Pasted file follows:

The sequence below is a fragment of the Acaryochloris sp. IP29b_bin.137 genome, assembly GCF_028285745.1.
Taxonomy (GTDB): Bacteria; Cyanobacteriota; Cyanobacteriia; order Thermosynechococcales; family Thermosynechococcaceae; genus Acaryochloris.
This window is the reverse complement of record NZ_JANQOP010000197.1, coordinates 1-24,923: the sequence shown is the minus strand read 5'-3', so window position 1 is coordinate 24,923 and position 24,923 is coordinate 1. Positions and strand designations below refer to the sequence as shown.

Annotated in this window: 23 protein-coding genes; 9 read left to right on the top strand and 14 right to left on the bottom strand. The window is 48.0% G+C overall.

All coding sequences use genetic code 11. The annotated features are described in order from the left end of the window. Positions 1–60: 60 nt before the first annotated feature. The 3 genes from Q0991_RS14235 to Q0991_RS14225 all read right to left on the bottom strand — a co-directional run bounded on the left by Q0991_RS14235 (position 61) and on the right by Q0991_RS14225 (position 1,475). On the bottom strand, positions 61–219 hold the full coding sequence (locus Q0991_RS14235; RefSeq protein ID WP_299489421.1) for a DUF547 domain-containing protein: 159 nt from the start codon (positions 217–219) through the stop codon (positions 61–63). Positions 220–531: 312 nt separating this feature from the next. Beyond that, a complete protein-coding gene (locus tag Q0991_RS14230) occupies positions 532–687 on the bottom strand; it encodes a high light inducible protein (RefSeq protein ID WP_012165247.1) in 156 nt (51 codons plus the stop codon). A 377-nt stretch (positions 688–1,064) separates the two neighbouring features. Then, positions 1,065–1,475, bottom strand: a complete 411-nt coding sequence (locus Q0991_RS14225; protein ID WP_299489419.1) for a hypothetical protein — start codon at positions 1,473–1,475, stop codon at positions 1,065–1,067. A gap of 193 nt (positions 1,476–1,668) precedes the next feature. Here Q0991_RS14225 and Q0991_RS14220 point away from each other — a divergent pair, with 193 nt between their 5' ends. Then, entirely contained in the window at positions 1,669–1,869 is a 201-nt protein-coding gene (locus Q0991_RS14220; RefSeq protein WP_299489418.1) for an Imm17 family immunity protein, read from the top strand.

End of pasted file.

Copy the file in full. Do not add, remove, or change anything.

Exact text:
The sequence below is a fragment of the Acaryochloris sp. IP29b_bin.137 genome, assembly GCF_028285745.1.
Taxonomy (GTDB): Bacteria; Cyanobacteriota; Cyanobacteriia; order Thermosynechococcales; family Thermosynechococcaceae; genus Acaryochloris.
This window is the reverse complement of record NZ_JANQOP010000197.1, coordinates 1-24,923: the sequence shown is the minus strand read 5'-3', so window position 1 is coordinate 24,923 and position 24,923 is coordinate 1. Positions and strand designations below refer to the sequence as shown.

Annotated in this window: 23 protein-coding genes; 9 read left to right on the top strand and 14 right to left on the bottom strand. The window is 48.0% G+C overall.

All coding sequences use genetic code 11. The annotated features are described in order from the left end of the window. Positions 1–60: 60 nt before the first annotated feature. The 3 genes from Q0991_RS14235 to Q0991_RS14225 all read right to left on the bottom strand — a co-directional run bounded on the left by Q0991_RS14235 (position 61) and on the right by Q0991_RS14225 (position 1,475). On the bottom strand, positions 61–219 hold the full coding sequence (locus Q0991_RS14235; RefSeq protein ID WP_299489421.1) for a DUF547 domain-containing protein: 159 nt from the start codon (positions 217–219) through the stop codon (positions 61–63). Positions 220–531: 312 nt separating this feature from the next. Beyond that, a complete protein-coding gene (locus tag Q0991_RS14230) occupies positions 532–687 on the bottom strand; it encodes a high light inducible protein (RefSeq protein ID WP_012165247.1) in 156 nt (51 codons plus the stop codon). A 377-nt stretch (positions 688–1,064) separates the two neighbouring features. Then, positions 1,065–1,475, bottom strand: a complete 411-nt coding sequence (locus Q0991_RS14225; protein ID WP_299489419.1) for a hypothetical protein — start codon at positions 1,473–1,475, stop codon at positions 1,065–1,067. A gap of 193 nt (positions 1,476–1,668) precedes the next feature. Here Q0991_RS14225 and Q0991_RS14220 point away from each other — a divergent pair, with 193 nt between their 5' ends. Then, entirely contained in the window at positions 1,669–1,869 is a 201-nt protein-coding gene (locus Q0991_RS14220; RefSeq protein WP_299489418.1) for an Imm17 family immunity protein, read from the top strand.